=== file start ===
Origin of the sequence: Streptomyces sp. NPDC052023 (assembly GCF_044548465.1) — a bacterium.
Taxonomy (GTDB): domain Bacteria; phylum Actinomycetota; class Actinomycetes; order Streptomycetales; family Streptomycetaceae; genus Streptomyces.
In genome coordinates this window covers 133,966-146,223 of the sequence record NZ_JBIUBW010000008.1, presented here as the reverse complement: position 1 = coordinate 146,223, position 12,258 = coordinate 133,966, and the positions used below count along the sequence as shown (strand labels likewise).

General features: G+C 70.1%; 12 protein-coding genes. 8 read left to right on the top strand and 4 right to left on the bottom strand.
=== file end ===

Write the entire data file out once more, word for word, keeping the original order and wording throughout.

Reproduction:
Origin of the sequence: Streptomyces sp. NPDC052023 (assembly GCF_044548465.1) — a bacterium.
Taxonomy (GTDB): domain Bacteria; phylum Actinomycetota; class Actinomycetes; order Streptomycetales; family Streptomycetaceae; genus Streptomyces.
In genome coordinates this window covers 133,966-146,223 of the sequence record NZ_JBIUBW010000008.1, presented here as the reverse complement: position 1 = coordinate 146,223, position 12,258 = coordinate 133,966, and the positions used below count along the sequence as shown (strand labels likewise).

General features: G+C 70.1%; 12 protein-coding genes. 8 read left to right on the top strand and 4 right to left on the bottom strand.